90 Days of Relief on Federal Income Tax Filings and PaymentsMarch 20, 2020 | Katherine A. Heptig |
As part of the federal government’s continued efforts to minimize the economic disruptions caused by the coronavirus pandemic, U.S. Treasury Secretary Steven Mnuchin on March 20, 2020, announced that the April 15th deadline for filing individual income tax returns for tax year 2019 has been moved to July 15, 2020.
In addition to relief on the filing deadline, individuals and corporations who owe money to the IRS in connection with their 2019 federal income tax returns now can defer payments during that 90-day period without interest or penalties.
Estimated tax payments due from individuals (e.g., those who are self-employed) for the first quarter of 2020 are now due on or before July 15, 2020.
One Size Does Not Fit All
While the above-described relief is widely available, taxpayers should consider whether or not their particular circumstances warrant taking advantage of these delays. As of today, the IRS has not expressed any view on whether or not tax refunds will be impacted by these changes.
Taxpayers expecting tax refunds should strongly consider filing their 2019 tax returns as soon as possible, as the widespread reduction of our physical workforce across the country will likely impact IRS operations in the coming days and weeks, which may delay payment of tax refunds. Taxpayers may also wish to file an ordinary-course six-month extension, moving the due date of their tax return beyond the new July 15 deadline to October 15. It is important to note, however, that a properly filed extension to October 15 would still require payment on or before July 15, 2020 to avoid interest and/or penalties.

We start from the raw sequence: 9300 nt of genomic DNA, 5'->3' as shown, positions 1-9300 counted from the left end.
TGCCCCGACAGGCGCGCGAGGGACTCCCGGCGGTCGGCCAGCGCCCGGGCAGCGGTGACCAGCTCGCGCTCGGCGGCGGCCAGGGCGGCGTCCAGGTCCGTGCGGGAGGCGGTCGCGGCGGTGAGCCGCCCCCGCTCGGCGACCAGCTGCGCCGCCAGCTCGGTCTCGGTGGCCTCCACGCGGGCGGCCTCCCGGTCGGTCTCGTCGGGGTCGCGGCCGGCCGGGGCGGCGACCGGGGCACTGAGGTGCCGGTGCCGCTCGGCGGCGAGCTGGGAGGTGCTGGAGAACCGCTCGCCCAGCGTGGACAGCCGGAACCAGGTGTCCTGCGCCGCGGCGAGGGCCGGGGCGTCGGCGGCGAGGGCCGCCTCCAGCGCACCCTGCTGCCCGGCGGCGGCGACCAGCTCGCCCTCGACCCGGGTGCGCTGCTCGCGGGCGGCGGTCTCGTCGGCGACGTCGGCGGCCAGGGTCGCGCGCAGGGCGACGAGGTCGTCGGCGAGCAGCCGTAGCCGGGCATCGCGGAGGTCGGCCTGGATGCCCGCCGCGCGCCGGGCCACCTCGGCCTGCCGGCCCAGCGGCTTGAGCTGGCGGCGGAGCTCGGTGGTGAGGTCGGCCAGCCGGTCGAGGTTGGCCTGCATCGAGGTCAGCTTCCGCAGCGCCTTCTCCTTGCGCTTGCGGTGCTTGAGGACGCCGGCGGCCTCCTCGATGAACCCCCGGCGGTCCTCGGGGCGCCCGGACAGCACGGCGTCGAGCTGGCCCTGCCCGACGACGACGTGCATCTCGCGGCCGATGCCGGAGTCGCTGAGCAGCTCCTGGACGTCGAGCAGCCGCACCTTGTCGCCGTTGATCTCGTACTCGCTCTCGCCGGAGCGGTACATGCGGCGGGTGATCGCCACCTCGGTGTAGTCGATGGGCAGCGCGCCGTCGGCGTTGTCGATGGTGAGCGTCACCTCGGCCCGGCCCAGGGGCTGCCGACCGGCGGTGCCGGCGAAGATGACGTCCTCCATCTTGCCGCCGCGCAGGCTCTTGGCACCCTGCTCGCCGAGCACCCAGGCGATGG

Some States Follow Suit
States are also rapidly making changes to their respective income tax filing deadlines, with some acting independently and others closely following the IRS action. New York, for example, has extended the state tax return deadline to July 15. Taxpayers in certain states, however, may be required to file their state income tax return sooner than the new federal return deadline. Furthermore, many states require information from taxpayers’ federal income tax returns so, practically speaking, the federal deadline extension may be moot for some taxpayers.
Taxpayers are advised to stay in close contact with their accountants and other tax professionals to ensure compliance with applicable guidelines and receive sensible, strategic guidance on tax filings and payments.
- Katherine A. Heptig